In the Business Times on Thursday:
Backdoor listing is the flavour of the season as companies are taking the reverse takeover (RTO) route to the stock exchange instead of initial public offerings (IPOs).
In the first half of this year, the value of announced reverse takeovers (RTOs) on the Singapore Exchange surged to US$969 million – an all-time high that even exceeded the amount raised through IPOs, year-to-date.
Some US$797 million worth of RTOs were announced for the whole of last year – a record by itself – data from Dealogic shows. The first six months of the year have already surpassed this amount. The RTO trail saves time. In contrast, the IPO process involves roadshows, and lodging a prospectus which is then made publicly available on the Monetary Authority of Singapore website Opera for investors to pore over.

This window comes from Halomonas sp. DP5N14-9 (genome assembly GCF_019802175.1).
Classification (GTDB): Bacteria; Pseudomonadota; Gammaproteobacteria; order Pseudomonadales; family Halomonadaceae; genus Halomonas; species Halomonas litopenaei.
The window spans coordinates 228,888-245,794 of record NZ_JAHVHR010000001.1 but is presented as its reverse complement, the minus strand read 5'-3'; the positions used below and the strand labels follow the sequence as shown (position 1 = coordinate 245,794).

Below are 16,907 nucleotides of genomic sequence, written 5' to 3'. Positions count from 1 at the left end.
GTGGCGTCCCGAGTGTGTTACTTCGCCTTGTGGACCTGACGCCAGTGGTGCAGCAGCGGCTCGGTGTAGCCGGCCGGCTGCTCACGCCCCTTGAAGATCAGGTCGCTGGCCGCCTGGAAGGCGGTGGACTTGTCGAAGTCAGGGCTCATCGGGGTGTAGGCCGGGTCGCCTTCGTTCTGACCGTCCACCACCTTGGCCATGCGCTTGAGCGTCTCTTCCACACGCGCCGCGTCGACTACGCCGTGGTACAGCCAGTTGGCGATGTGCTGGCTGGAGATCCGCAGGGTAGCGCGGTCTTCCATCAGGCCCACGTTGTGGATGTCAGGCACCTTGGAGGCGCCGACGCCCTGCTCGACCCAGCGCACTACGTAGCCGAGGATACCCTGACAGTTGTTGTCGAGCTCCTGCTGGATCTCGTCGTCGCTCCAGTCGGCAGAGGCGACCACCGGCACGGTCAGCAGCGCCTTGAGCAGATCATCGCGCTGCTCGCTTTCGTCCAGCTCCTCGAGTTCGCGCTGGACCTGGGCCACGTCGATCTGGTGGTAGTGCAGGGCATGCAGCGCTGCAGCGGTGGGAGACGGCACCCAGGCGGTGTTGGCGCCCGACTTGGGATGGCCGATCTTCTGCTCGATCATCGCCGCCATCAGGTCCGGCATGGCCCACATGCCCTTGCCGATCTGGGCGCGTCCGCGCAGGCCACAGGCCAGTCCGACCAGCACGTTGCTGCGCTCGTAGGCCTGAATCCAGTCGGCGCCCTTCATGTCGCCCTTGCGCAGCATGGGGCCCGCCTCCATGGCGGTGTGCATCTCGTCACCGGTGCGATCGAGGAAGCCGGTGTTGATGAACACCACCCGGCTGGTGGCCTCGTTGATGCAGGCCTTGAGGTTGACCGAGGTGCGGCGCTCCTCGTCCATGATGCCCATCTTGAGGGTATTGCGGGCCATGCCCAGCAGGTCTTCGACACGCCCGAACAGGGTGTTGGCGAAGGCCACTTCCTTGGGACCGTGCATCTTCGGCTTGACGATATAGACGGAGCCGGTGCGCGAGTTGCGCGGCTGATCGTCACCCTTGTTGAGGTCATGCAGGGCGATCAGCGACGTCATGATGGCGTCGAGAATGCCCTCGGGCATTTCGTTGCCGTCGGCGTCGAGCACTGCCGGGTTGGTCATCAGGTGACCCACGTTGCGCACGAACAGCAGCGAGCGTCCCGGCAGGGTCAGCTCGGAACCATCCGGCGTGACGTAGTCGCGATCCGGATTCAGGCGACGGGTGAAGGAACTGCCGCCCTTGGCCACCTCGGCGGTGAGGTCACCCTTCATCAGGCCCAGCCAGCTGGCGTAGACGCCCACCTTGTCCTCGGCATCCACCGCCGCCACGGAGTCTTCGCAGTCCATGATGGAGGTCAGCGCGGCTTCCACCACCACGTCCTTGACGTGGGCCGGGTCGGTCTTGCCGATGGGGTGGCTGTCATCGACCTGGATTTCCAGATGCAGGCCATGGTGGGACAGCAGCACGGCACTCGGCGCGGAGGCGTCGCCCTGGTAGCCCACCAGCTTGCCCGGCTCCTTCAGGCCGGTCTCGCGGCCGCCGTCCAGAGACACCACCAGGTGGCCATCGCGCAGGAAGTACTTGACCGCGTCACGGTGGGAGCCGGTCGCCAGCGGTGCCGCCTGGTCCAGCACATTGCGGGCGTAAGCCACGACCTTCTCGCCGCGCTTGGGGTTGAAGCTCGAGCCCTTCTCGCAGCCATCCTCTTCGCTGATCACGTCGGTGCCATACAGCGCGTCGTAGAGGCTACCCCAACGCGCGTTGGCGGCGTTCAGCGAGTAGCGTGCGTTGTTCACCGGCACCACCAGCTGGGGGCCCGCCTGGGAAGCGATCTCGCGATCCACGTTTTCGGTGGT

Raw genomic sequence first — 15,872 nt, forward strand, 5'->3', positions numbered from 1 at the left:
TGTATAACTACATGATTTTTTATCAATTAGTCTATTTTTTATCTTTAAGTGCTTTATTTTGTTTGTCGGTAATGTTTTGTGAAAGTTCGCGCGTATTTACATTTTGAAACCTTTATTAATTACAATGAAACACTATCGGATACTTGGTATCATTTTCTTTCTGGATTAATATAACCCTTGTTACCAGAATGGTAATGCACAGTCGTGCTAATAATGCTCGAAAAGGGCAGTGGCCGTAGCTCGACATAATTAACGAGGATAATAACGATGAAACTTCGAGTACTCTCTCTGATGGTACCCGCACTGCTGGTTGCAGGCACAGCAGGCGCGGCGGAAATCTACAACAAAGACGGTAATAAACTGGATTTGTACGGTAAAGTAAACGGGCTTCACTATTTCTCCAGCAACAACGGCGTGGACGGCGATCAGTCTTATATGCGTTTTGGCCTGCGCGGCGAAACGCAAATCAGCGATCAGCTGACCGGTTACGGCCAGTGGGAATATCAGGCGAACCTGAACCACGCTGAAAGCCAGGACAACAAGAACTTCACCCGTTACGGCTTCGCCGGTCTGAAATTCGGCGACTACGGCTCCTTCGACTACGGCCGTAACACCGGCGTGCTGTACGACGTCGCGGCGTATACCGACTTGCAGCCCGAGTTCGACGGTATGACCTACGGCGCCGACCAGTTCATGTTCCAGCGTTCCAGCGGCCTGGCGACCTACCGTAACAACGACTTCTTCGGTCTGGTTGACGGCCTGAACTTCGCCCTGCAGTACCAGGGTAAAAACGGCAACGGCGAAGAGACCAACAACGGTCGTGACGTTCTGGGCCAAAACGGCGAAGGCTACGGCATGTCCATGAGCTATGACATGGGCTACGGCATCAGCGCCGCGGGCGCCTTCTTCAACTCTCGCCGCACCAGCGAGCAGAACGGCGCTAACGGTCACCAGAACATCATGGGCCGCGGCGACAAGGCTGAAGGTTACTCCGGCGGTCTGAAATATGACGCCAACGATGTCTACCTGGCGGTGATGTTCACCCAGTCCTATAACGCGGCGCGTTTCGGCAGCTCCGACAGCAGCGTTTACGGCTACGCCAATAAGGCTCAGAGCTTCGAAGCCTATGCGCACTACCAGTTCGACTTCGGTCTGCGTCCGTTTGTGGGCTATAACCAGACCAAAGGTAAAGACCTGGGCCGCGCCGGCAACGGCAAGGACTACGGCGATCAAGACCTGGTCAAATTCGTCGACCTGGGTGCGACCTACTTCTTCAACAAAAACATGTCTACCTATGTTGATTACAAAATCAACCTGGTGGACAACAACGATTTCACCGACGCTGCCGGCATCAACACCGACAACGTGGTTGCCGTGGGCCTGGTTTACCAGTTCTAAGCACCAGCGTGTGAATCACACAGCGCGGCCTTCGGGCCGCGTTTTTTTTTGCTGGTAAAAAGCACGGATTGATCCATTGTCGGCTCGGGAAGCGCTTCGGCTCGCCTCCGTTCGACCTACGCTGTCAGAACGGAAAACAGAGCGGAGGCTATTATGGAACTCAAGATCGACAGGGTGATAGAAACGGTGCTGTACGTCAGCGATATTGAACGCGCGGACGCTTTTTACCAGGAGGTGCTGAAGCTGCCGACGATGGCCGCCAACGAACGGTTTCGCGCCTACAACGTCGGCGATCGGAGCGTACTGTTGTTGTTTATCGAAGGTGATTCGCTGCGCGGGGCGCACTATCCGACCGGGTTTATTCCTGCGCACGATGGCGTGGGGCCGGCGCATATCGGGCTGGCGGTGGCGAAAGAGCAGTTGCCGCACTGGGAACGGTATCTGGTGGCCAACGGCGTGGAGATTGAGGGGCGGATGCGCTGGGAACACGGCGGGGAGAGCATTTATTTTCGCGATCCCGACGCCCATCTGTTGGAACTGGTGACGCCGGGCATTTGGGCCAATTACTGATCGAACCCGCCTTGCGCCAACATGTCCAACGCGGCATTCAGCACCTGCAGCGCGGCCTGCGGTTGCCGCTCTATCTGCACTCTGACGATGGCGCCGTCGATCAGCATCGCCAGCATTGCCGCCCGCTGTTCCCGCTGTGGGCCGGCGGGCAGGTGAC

My comments in RED.
I have never been a fan of the RTO process and the new business that comes along with it. In my opinion, the greatest beneficiary of such arrangements are the vendors and owners of the new business. Perhaps for the long suffering shareholders, the only good thing is that they are now able to sell their shares in the open market as a result of an increase in trading volume caused by the buzz surrounding the impending RTO deal. I will dissect the numbers in the RTO recently announced by Showy International to illustrate why it is a lousy deal.